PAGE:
Electrons themselves have thermal velocities on the order of a million m/s, less than one percent of the speed of light. In addition to their random thermal motion, they actually drift from one terminal of a battery to the other at a very slow speed, on the order of centimeters per hour.

    - Warren
  12. Jun 21, 2005 #11


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  13. Jun 21, 2005 #12
    I'm aware, but my point was you made the assumption that I was talking about gravity waves, whereas I could've been a misinformed person and referring to something else, like falling due to gravity, etc.
  14. Jun 21, 2005 #13


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    Per Einsteins GR theory gravitational waves do travel at the speed of light. If a mass such as the sun disappeared the resulting gravity waves would spread out at the speed of light taking 8 mins to reach the earth..
  15. Jun 21, 2005 #14


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    Well, i thought gravity was gravity waves.... i dont know anything :D
  16. Jun 21, 2005 #15
    Yeah no one knows what I'm talking about (which kinda proves my point).

    I'm gonna shut up now.
  17. Jun 23, 2005 #16
    Electricity moves at the speed of light...

    In a superconducting material, electricity is able to move at full speed, the speed of light.

    Answer: No. If you calculate the instantaneous speed of electron
    using the theoretical models, it comes out to be the velocity
    of light. However, we cannot measure instantaneous speeds, but only
    speed averaged over some time scale by measuring position at two
    instants of time. When we do this, the speed is always less than
    the velocity of light. Theoretical models also predict average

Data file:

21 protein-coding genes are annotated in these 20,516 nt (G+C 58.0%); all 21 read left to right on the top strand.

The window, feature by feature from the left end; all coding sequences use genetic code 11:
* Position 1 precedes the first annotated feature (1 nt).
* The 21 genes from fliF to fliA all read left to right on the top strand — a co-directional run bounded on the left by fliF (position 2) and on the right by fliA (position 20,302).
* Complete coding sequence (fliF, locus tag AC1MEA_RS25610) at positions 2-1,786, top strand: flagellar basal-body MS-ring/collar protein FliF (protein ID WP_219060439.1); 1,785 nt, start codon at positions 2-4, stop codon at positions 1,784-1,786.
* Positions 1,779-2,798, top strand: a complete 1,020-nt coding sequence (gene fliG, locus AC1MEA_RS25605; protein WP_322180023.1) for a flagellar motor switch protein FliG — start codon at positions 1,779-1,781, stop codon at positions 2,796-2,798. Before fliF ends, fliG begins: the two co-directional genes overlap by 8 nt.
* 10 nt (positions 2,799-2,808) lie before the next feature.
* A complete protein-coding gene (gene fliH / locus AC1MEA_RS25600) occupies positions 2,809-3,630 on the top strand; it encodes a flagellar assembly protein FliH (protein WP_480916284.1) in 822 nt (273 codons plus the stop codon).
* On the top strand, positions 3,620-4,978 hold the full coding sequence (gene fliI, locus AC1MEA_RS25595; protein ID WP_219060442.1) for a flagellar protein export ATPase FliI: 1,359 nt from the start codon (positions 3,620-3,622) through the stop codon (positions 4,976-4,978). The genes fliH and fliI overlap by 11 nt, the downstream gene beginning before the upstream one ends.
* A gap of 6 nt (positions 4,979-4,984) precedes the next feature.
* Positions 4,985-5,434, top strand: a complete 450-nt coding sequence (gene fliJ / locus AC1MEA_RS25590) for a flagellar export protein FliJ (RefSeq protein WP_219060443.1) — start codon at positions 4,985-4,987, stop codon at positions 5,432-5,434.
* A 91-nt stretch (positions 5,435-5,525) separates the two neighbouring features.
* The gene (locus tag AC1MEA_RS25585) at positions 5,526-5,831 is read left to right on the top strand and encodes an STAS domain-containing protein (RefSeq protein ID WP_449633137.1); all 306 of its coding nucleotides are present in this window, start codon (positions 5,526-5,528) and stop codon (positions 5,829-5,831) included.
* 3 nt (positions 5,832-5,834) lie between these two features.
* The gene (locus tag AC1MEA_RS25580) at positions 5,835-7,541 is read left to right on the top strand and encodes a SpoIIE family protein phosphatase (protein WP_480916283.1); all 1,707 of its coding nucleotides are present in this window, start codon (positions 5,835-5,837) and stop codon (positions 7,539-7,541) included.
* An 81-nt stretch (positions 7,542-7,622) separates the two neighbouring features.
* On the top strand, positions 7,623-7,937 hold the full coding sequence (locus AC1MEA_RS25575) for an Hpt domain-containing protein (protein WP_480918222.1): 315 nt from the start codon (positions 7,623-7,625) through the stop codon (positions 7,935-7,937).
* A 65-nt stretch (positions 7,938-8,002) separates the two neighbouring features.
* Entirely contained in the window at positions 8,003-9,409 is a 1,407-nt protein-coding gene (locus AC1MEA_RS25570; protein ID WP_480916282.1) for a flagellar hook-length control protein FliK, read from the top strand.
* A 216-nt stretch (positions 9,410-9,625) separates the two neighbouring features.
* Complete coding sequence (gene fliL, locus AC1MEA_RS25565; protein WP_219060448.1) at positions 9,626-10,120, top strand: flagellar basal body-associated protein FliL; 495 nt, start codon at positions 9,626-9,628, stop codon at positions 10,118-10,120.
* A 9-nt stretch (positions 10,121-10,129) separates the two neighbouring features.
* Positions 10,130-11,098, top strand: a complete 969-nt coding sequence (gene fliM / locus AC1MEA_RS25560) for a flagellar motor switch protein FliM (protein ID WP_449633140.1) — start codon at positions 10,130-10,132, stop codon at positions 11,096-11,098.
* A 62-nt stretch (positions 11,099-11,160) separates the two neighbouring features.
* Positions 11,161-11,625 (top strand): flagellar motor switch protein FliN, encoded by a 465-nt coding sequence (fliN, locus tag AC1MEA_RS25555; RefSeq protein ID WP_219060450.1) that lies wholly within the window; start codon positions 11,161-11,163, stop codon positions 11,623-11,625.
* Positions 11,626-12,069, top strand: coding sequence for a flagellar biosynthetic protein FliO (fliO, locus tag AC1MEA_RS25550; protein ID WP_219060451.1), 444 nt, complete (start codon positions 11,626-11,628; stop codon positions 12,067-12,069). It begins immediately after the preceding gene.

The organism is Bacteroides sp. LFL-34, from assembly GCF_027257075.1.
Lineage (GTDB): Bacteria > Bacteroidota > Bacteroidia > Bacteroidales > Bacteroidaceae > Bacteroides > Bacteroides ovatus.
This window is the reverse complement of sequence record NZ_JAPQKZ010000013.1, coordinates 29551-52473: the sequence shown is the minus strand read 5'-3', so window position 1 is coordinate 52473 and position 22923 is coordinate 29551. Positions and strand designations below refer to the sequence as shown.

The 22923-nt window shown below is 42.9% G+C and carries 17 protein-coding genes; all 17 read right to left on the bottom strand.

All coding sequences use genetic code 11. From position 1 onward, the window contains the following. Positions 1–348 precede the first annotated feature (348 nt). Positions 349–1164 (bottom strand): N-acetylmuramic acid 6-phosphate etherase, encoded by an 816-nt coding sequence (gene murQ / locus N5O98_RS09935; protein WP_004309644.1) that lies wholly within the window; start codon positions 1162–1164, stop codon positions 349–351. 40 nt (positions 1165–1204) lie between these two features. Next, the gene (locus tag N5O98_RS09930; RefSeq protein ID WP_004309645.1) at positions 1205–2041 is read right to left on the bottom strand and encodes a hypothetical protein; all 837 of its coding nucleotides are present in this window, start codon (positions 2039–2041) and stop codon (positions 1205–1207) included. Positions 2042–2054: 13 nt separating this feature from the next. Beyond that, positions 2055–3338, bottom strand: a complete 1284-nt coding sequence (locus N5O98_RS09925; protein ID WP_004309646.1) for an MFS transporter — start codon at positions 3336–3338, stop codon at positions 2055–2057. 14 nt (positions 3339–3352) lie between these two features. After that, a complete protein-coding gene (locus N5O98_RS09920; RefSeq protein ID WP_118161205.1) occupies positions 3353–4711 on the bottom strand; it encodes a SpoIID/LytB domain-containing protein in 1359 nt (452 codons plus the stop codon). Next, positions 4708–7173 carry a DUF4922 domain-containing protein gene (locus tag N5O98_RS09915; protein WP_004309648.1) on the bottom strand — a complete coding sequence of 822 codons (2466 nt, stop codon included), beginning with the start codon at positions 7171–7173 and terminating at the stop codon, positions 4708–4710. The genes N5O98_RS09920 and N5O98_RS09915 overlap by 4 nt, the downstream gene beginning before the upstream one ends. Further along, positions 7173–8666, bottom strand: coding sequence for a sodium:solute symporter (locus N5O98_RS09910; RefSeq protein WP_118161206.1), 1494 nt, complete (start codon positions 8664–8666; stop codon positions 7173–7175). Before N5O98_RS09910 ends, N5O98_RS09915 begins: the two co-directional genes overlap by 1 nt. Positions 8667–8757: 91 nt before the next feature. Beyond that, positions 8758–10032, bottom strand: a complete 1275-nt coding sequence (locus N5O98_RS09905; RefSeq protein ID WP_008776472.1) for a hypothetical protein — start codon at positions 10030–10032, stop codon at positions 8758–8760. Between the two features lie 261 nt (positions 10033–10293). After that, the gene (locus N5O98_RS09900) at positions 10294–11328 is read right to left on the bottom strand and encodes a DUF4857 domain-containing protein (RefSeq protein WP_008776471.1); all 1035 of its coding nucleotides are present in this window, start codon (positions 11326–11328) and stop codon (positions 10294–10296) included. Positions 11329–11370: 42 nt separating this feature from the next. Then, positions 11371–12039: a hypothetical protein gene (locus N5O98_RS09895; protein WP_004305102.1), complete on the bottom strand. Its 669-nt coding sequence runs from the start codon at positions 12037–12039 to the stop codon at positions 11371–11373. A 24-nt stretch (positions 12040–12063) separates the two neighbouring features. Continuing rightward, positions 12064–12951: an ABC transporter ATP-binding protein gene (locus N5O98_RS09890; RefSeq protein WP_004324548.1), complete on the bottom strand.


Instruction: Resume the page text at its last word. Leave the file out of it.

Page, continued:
velocity less than speed of light.
    The above discussion only applies to speed of light
    in vacuum. Electrons can , and do, travel at
    speeds faster than
    speed of light in some media.

  18. Jun 23, 2005 #17


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    Since when?

    If you mean "electricity" and the supercurrent, it does NOT flow at the speed of light, thank you. The zero resisitivity is NOT due to it moving at that speed. Rather, it is due to long-range coherence of the condensed cooper-pairs. The gazillion cooper-pairs in this state are all "entangled" to each other, sharing the same state. Nowhere in the formulation - and certainly NOT in the BCS theory - is there anything moving at "full speed, the speed of light".

    And your statement above has no correlation to what you cited from the ANL's Newton's site.

  19. Jun 24, 2005 #18


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    Inside your computer, the manufacturer tries to keep the distances between various circuits (data buses?) as short as possible. This makes for a faster computer.
  20. Jun 24, 2005 #19


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    This would make for an interesting experiment. You could wire some bulbs in series using a very long coil of thin wire and see if there is a measurable time interval between the first and last bulb lighting up.
  21. Jun 24, 2005 #20
    Both Gravity and Electromagnetic interaction have speed. Their speed is the speed of light - the speed of their virtual particles if you like (Graviton and photon respectively). However the speed of current flow is the drift velocity of the electron.

    I think gravity waves are real gravitons - where the gravitational force is mediated by virtual gravitons. Compare this with the electromagnetic force - it is mediated by virtual photons, but the real photons are the ones you actually see.